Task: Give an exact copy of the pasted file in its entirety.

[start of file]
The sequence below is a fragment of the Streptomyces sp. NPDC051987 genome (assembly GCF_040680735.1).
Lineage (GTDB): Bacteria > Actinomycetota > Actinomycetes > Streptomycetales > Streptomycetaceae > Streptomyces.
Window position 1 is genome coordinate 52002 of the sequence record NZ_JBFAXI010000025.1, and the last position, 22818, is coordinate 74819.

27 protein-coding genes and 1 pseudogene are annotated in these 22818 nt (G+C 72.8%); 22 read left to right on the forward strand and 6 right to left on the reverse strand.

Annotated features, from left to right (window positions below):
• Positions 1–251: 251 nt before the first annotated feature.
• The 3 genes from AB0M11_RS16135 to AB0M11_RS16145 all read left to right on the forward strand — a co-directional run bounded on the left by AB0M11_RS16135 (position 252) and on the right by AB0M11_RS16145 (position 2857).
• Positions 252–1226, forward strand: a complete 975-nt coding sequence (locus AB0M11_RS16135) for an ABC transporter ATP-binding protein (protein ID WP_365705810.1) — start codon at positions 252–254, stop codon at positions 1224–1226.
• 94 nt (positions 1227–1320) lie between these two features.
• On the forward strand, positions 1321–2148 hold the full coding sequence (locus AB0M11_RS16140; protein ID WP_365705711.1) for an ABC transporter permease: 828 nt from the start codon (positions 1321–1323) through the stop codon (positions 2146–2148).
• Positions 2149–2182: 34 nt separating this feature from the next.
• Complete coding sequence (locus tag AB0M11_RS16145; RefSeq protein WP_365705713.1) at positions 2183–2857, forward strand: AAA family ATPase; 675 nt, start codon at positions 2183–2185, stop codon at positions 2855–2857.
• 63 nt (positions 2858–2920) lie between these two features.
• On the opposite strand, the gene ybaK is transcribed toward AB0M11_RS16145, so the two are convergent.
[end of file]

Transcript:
The sequence below is a fragment of the Streptomyces sp. NPDC051987 genome (assembly GCF_040680735.1).
Lineage (GTDB): Bacteria > Actinomycetota > Actinomycetes > Streptomycetales > Streptomycetaceae > Streptomyces.
Window position 1 is genome coordinate 52002 of the sequence record NZ_JBFAXI010000025.1, and the last position, 22818, is coordinate 74819.

27 protein-coding genes and 1 pseudogene are annotated in these 22818 nt (G+C 72.8%); 22 read left to right on the forward strand and 6 right to left on the reverse strand.

Annotated features, from left to right (window positions below):
• Positions 1–251: 251 nt before the first annotated feature.
• The 3 genes from AB0M11_RS16135 to AB0M11_RS16145 all read left to right on the forward strand — a co-directional run bounded on the left by AB0M11_RS16135 (position 252) and on the right by AB0M11_RS16145 (position 2857).
• Positions 252–1226, forward strand: a complete 975-nt coding sequence (locus AB0M11_RS16135) for an ABC transporter ATP-binding protein (protein ID WP_365705810.1) — start codon at positions 252–254, stop codon at positions 1224–1226.
• 94 nt (positions 1227–1320) lie between these two features.
• On the forward strand, positions 1321–2148 hold the full coding sequence (locus AB0M11_RS16140; protein ID WP_365705711.1) for an ABC transporter permease: 828 nt from the start codon (positions 1321–1323) through the stop codon (positions 2146–2148).
• Positions 2149–2182: 34 nt separating this feature from the next.
• Complete coding sequence (locus tag AB0M11_RS16145; RefSeq protein WP_365705713.1) at positions 2183–2857, forward strand: AAA family ATPase; 675 nt, start codon at positions 2183–2185, stop codon at positions 2855–2857.
• 63 nt (positions 2858–2920) lie between these two features.
• On the opposite strand, the gene ybaK is transcribed toward AB0M11_RS16145, so the two are convergent.